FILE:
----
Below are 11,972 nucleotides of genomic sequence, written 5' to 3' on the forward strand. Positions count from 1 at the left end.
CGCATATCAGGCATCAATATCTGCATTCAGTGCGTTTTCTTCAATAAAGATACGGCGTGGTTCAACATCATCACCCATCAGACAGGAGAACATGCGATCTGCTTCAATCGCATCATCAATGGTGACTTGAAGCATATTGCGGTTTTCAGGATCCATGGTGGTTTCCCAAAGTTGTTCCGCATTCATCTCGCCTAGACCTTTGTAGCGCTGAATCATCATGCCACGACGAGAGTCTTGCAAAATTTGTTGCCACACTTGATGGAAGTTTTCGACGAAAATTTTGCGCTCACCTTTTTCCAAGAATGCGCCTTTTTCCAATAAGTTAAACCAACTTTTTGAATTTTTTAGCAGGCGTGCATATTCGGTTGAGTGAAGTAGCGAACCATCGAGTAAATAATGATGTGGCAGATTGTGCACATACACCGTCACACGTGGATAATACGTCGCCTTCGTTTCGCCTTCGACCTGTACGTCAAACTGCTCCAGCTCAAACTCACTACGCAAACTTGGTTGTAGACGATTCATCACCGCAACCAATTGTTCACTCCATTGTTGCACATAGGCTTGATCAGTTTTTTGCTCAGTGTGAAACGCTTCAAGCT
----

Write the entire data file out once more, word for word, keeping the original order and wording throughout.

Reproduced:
Below are 11,972 nucleotides of genomic sequence, written 5' to 3' on the forward strand. Positions count from 1 at the left end.
CGCATATCAGGCATCAATATCTGCATTCAGTGCGTTTTCTTCAATAAAGATACGGCGTGGTTCAACATCATCACCCATCAGACAGGAGAACATGCGATCTGCTTCAATCGCATCATCAATGGTGACTTGAAGCATATTGCGGTTTTCAGGATCCATGGTGGTTTCCCAAAGTTGTTCCGCATTCATCTCGCCTAGACCTTTGTAGCGCTGAATCATCATGCCACGACGAGAGTCTTGCAAAATTTGTTGCCACACTTGATGGAAGTTTTCGACGAAAATTTTGCGCTCACCTTTTTCCAAGAATGCGCCTTTTTCCAATAAGTTAAACCAACTTTTTGAATTTTTTAGCAGGCGTGCATATTCGGTTGAGTGAAGTAGCGAACCATCGAGTAAATAATGATGTGGCAGATTGTGCACATACACCGTCACACGTGGATAATACGTCGCCTTCGTTTCGCCTTCGACCTGTACGTCAAACTGCTCCAGCTCAAACTCACTACGCAAACTTGGTTGTAGACGATTCATCACCGCAACCAATTGTTCACTCCATTGTTGCACATAGGCTTGATCAGTTTTTTGCTCAGTGTGAAACGCTTCAAGCT